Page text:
making new 52-week highs, % of stocks in uptrends), it’s just inevitable to me that the market rolls over with the rest of its components.
Banks & Bonds Are Where Our Attention Belongs, [Premium] Details For November Monthly Strategy Session. I just appreciate the charts with all the colors and squiggly lines on them. In case you forgot or by some miracle you didn’t see it, here’s the 1929 crash chart that earlier this year was everywhere. Since 2009, we've been in a cyclical bull market. Us steel stock hits all time low tesla the chart of year wolf corona crisis vs the great depression coronavirus stock market rally triggersGreat Depression Stock ChartScary 1929 Market Chart Gains Traction Markech2020 Crash Pared With 1929 1987 2000 And 2008 2009 NysearcaGreat Depression Stock ChartThe Crash Of 2020 Is Now Worse Than Great Depression … How is your portfolio prepared for a market that doesn’t just always go up? Investors are taking out more and more money to buy stocks as prices continue to rise. However, what we've seen is corporations are using the money from cheap credit to purchase shares of their own stocks as a way to drive up share price and reward shareholders. The future is unknowable and it cannot be ruled out that the central bank will one day be stripped of its independence if there is a severe economic downturn. We would contend though that in view of the effects the monetary pumping efforts of the 1920s exerted on the economy and markets and the failure of the same policies to gain any traction in the early 1930s mainly shows that the pool of real funding had indeed stopped growing by 1929. After all, they were told that “QT” will end early, that there will be a pause in rate hikes, and that the Fed stands ready to reactivate QE “if necessary”.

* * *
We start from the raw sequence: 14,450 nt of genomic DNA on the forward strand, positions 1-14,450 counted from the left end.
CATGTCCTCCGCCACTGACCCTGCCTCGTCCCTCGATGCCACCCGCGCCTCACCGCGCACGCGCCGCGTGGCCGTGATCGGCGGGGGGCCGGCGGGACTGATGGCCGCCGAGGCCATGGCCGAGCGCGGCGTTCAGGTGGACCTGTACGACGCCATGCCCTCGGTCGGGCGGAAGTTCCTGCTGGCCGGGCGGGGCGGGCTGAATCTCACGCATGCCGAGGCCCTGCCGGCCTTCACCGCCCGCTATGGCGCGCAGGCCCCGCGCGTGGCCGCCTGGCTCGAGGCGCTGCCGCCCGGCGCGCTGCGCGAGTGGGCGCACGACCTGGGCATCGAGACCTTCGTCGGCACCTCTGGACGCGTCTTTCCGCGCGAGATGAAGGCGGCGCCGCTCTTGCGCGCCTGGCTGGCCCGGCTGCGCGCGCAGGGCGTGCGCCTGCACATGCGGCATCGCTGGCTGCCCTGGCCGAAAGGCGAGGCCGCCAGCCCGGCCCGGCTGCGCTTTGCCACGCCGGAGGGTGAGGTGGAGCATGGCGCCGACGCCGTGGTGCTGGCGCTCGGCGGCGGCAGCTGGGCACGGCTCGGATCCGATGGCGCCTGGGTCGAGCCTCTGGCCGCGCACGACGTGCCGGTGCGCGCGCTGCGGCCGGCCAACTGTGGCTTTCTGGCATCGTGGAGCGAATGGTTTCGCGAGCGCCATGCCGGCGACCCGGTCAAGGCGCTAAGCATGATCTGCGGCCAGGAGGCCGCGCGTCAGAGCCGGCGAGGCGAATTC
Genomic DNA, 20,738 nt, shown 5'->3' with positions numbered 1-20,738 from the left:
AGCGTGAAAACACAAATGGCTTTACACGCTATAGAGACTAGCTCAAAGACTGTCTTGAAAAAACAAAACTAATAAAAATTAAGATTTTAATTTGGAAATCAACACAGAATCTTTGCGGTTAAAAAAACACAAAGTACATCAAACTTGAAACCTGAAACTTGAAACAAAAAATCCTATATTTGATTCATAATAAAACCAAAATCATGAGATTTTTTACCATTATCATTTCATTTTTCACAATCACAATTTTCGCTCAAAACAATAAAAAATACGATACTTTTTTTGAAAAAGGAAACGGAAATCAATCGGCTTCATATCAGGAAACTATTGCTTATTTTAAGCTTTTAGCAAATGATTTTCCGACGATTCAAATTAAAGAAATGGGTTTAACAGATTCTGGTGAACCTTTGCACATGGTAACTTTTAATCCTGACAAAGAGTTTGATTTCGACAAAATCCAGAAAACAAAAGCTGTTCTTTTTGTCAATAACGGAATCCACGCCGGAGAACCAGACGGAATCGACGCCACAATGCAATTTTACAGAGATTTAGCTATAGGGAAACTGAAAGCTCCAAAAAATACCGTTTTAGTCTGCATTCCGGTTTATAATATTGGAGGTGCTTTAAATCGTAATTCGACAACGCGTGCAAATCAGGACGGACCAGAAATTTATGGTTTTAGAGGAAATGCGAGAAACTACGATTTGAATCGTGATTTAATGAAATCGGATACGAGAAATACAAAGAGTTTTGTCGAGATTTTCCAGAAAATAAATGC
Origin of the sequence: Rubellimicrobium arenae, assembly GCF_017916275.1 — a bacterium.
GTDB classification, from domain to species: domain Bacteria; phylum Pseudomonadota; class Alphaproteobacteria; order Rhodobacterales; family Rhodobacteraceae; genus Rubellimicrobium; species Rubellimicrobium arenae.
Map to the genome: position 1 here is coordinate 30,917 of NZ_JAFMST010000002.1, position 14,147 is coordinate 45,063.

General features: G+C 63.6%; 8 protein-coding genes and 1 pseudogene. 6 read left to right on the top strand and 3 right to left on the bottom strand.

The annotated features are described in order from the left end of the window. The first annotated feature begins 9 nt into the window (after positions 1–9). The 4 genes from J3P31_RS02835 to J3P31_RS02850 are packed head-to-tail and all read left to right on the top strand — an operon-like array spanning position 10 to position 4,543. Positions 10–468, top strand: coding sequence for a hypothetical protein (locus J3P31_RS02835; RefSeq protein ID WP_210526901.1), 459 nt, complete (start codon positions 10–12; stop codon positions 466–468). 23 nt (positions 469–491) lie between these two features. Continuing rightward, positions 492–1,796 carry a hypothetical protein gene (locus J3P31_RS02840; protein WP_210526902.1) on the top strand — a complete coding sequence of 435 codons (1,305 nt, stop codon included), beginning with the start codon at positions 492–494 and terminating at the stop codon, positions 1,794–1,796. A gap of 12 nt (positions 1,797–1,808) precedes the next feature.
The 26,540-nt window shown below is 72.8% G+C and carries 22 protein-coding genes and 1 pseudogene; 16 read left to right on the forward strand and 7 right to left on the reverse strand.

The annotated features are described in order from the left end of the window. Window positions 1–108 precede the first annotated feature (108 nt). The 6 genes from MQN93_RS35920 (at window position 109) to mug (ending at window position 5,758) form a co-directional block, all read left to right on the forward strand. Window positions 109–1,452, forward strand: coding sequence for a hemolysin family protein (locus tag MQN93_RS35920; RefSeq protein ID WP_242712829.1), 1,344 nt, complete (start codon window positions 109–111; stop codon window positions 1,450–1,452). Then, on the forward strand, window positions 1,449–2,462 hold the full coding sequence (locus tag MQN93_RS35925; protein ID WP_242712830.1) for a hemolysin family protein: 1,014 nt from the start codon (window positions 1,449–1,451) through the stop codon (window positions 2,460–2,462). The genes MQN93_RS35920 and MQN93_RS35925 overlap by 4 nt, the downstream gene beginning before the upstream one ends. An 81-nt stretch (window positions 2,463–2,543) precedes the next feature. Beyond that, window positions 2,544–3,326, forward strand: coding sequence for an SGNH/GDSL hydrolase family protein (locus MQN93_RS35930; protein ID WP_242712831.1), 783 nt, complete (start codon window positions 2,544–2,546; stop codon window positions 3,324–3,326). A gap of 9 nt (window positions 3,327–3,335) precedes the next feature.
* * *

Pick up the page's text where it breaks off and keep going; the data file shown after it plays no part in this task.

When stock prices dipped and nervous investors began selling, the entire market crashed. As long-time readers of this blog know, we are of the opinion that the extent to which loose monetary policy can affect the economy and markets depends largely on the state of the economy’s pool of real funding. Taking this different approach reminded me of the famous Winston Churchill quote, ““The farther backward you can look, the farther forward you are likely to see.” I’m all for using past price action to get a feel for what might happen, but it pays to dig a little bit deeper sometimes. By that time, the economy was already deteriorating. Other Fed members were reportedly a lot more concerned about the speculative fever that had gripped Wall Street and it stands to reason that the decision to hike rates again in mid 1929 was at least partly driven by this concern.
Right or wrong isn’t really the point here. The last thing you want is a yes-man that sits there agreeing with everything you have to say right? We were wondering whether there were any comparable historical precedents – and lo and behold, there is one.